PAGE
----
The structure of the book of Jeremiah has been a conundrum for scholars through the centuries. In his commentary J. A. Thomson wrote, “When we come to inquire whether any principles of arrangement can be observed in the book of Jeremiah, we have to admit that any consistent principles escape us” (J. A. Thompson, Jeremiah, pp. 30-31).
That is pretty much where I have left this discussion during more than thirty years of teaching Jeremiah. Having given up any hope of seeing an orderly, literary arrangement of the material, I chopped up the materials of Jeremiah into sections and put them in chronological order. I needed a chronological ordering of the material to see where the messages and events fit into Jeremiah’s life.
Then I discovered an article written by S. Jonathan Murphy in Bibliotheca Sacra (July-September, 2009, pp. 306-18). After surveying the problems involved in trying to understand the structure of Jeremiah, Murphy has provided us with a well reasoned proposal. Murphy suggests that Jeremiah is a “carefully compiled anthology of the prophet’s sermons and of incidents in his life” (p. 314).
According to Murphy, the individual units of Jeremiah were originally addressed to the people to whom Jeremiah ministered at different stages throughout his ministry. The final form of the work, compiled after Jehoiachin’s release in 561 B.C., was a message to the exiles in Babylon providing encouragement and hope through promises of restoration. Since the judgments which Jeremiah announced had been fulfilled, the exiles in Babylon could be confident that the restoration would also come about.
Murphy believes that Jeremiah has been carefully constructed to a recurring theological message of judgment and hope for God’s exiled people (p. 315). Because they have broken the Mosaic Covenant, they experienced judgment (Lev. 26, Deut. 28). But because of God’s unconditional promise to Abraham (Gen. 12:2-3), God would deliver His people from exile and rebuild them as a nation. So Jeremiah repeatedly presents Yahweh’s judgment and promised hope, destruction and restoration, and cursing and blessing.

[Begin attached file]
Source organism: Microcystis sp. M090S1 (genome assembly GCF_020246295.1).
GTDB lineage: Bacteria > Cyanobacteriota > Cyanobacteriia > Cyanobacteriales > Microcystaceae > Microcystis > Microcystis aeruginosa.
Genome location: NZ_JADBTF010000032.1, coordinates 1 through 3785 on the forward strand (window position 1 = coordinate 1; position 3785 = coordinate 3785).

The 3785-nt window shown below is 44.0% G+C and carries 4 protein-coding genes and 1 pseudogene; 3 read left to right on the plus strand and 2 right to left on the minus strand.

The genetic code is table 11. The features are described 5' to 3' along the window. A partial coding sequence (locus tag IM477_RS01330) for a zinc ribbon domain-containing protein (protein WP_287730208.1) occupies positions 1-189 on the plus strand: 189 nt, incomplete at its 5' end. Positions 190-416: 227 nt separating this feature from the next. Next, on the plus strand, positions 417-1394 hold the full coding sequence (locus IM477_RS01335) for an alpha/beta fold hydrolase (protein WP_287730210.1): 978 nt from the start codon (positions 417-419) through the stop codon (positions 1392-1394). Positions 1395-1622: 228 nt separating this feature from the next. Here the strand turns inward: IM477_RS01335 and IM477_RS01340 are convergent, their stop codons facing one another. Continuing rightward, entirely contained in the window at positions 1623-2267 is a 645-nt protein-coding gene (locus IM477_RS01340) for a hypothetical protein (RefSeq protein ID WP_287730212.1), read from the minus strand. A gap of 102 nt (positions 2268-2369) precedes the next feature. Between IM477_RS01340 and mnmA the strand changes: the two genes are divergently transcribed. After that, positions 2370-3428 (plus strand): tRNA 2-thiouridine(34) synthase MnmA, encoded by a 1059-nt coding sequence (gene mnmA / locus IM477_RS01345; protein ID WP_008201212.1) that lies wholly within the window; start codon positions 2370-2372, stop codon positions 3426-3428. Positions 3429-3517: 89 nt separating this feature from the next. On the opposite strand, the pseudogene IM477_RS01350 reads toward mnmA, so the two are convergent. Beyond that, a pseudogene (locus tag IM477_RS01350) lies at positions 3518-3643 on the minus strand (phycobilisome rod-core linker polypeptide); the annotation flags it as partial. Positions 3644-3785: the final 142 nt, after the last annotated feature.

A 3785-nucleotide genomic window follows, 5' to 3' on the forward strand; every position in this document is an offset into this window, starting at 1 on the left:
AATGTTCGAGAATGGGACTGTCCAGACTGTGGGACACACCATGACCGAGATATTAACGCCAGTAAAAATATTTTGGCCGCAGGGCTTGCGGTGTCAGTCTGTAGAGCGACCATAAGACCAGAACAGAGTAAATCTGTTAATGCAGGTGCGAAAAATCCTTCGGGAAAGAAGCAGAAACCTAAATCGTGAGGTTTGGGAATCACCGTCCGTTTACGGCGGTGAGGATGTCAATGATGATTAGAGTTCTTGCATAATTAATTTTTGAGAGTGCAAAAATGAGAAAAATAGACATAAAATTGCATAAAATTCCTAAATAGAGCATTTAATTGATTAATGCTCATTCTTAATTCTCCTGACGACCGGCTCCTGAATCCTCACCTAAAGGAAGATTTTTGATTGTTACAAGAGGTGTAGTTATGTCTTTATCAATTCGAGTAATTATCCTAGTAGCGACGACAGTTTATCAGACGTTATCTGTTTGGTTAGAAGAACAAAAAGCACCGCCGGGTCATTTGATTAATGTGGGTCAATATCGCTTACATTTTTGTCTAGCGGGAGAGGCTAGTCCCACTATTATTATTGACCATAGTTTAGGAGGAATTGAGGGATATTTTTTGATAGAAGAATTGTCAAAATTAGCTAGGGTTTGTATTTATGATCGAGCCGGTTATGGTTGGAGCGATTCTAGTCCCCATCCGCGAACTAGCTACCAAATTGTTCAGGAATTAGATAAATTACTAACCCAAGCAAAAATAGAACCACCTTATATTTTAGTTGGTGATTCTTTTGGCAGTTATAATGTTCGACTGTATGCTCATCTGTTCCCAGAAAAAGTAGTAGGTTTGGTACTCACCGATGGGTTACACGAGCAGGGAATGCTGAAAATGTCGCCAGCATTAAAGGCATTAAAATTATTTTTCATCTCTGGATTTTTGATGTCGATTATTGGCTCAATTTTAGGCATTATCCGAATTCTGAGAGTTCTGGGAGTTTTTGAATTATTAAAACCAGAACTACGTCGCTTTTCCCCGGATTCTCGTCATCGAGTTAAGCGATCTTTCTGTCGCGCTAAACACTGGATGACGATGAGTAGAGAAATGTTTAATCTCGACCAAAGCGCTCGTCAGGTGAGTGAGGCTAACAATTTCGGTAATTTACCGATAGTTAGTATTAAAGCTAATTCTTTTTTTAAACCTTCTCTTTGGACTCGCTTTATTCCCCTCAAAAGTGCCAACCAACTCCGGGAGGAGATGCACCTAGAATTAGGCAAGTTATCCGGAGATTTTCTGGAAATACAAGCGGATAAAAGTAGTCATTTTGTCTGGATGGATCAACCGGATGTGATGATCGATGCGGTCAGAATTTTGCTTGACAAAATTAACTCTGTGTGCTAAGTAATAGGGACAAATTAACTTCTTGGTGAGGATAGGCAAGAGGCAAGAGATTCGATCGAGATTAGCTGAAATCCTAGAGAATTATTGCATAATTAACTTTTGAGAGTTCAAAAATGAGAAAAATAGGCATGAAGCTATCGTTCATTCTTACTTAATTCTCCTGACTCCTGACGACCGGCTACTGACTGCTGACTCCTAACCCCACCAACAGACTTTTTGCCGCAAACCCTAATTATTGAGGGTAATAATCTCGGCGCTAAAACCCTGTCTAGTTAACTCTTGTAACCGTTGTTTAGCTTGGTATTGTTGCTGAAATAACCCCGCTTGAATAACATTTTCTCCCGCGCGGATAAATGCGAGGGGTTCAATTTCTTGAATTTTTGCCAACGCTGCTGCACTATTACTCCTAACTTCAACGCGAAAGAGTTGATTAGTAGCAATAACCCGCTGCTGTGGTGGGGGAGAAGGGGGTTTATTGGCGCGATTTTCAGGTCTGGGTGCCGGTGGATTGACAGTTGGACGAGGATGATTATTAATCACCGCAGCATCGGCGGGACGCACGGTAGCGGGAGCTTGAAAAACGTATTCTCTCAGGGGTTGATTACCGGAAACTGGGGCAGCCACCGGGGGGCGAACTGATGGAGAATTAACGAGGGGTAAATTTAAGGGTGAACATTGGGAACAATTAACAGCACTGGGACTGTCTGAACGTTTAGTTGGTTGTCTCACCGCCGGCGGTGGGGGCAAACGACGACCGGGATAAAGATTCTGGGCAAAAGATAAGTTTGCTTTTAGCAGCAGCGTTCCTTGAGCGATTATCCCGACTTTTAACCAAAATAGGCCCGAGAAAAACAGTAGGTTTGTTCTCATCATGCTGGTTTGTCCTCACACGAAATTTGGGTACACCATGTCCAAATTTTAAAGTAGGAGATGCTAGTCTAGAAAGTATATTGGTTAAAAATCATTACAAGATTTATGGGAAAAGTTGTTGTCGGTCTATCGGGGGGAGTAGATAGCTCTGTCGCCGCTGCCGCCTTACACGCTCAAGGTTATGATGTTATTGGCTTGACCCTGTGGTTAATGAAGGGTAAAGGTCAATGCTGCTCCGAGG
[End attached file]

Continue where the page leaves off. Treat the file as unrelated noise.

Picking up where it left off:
The entry and exit points of the anthology, according to Murphy, are chapters 1 and 52. These chapters serve as “bookends” to hold the work together as an anthology. Chapter one verse 10 sets forth the agenda of the book. Here we see “in seed form” the themes of judgment and restoration which make up the rest of the book. The final chapter (52) highlights these same themes by recounting two incidents. Chapter 52 tells of the destruction of Jerusalem and the temple, emphasizing the theme of judgment. But the book concludes with a message of hope. Jehoiachin is released from prison, anticipating the future restoration and return of the people of Judah.
Murphy offers the following outline of the final form of Jeremiah:
I. Introduction: The ministry and message of the prophet 1
II. Recurring declarations of judgment on Judah and Jerusalem 2-25
III. Recurring declarations of restoration for Judah and Jerusalem 26-35
IV. Realization of judgment on Judah and Jerusalem 36-45
V. Declarations of judgment against foreign nations 46-51
VI. Conclusion: The ministry and message of Jeremiah vindicated 52
He summarizes the message of Jeremiah in this way:
“The declared and realized judgment of Yahweh on His covenant people Judah and the nations because of sin encourages the exiles to hope, amid their misery, in the fulfillment of His promises of restoration” (p. 317).
Murphy has convinced me that the difficulties in understanding the structure of the Book of Jeremiah can be significantly reduced by respecting the text as it stands and not trying to de-construct, edit or rearrange the material of the book. At last the structure of Jeremiah is beginning to make sense to me! I have incorporated Murphy’s outline into my lectures on Jeremiah.